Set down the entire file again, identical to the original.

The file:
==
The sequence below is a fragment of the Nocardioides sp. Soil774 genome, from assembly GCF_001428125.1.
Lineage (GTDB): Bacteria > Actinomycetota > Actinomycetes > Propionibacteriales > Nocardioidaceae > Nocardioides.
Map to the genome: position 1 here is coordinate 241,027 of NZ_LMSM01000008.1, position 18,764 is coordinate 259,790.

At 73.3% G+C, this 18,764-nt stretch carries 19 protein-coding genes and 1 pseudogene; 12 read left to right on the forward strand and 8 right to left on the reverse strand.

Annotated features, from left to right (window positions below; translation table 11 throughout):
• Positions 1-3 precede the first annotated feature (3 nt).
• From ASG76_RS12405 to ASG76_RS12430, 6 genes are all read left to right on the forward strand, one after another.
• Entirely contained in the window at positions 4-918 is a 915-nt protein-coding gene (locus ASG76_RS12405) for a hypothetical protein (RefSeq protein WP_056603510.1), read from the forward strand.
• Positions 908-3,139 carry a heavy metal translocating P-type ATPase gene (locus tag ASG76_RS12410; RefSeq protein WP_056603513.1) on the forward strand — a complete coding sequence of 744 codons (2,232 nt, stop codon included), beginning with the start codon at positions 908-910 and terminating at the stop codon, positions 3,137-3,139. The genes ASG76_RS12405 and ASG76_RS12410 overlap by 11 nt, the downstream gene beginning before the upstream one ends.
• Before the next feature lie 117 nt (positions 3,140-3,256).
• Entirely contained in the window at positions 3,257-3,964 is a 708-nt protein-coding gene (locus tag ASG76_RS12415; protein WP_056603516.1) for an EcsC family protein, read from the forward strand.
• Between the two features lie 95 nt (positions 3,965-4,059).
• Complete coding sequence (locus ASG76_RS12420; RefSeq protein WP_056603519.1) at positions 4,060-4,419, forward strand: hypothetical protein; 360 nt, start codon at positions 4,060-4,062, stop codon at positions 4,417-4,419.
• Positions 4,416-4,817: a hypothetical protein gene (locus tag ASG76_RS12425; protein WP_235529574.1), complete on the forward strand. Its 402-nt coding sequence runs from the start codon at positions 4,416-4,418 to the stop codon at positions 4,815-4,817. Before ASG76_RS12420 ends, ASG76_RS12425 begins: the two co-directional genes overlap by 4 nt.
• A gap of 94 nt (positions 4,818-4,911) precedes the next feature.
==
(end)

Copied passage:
The sequence below is a fragment of the Nocardioides sp. Soil774 genome, from assembly GCF_001428125.1.
Lineage (GTDB): Bacteria > Actinomycetota > Actinomycetes > Propionibacteriales > Nocardioidaceae > Nocardioides.
Map to the genome: position 1 here is coordinate 241,027 of NZ_LMSM01000008.1, position 18,764 is coordinate 259,790.

At 73.3% G+C, this 18,764-nt stretch carries 19 protein-coding genes and 1 pseudogene; 12 read left to right on the forward strand and 8 right to left on the reverse strand.

Annotated features, from left to right (window positions below; translation table 11 throughout):
• Positions 1-3 precede the first annotated feature (3 nt).
• From ASG76_RS12405 to ASG76_RS12430, 6 genes are all read left to right on the forward strand, one after another.
• Entirely contained in the window at positions 4-918 is a 915-nt protein-coding gene (locus ASG76_RS12405) for a hypothetical protein (RefSeq protein WP_056603510.1), read from the forward strand.
• Positions 908-3,139 carry a heavy metal translocating P-type ATPase gene (locus tag ASG76_RS12410; RefSeq protein WP_056603513.1) on the forward strand — a complete coding sequence of 744 codons (2,232 nt, stop codon included), beginning with the start codon at positions 908-910 and terminating at the stop codon, positions 3,137-3,139. The genes ASG76_RS12405 and ASG76_RS12410 overlap by 11 nt, the downstream gene beginning before the upstream one ends.
• Before the next feature lie 117 nt (positions 3,140-3,256).
• Entirely contained in the window at positions 3,257-3,964 is a 708-nt protein-coding gene (locus tag ASG76_RS12415; protein WP_056603516.1) for an EcsC family protein, read from the forward strand.
• Between the two features lie 95 nt (positions 3,965-4,059).
• Complete coding sequence (locus ASG76_RS12420; RefSeq protein WP_056603519.1) at positions 4,060-4,419, forward strand: hypothetical protein; 360 nt, start codon at positions 4,060-4,062, stop codon at positions 4,417-4,419.
• Positions 4,416-4,817: a hypothetical protein gene (locus tag ASG76_RS12425; protein WP_235529574.1), complete on the forward strand. Its 402-nt coding sequence runs from the start codon at positions 4,416-4,418 to the stop codon at positions 4,815-4,817. Before ASG76_RS12420 ends, ASG76_RS12425 begins: the two co-directional genes overlap by 4 nt.
• A gap of 94 nt (positions 4,818-4,911) precedes the next feature.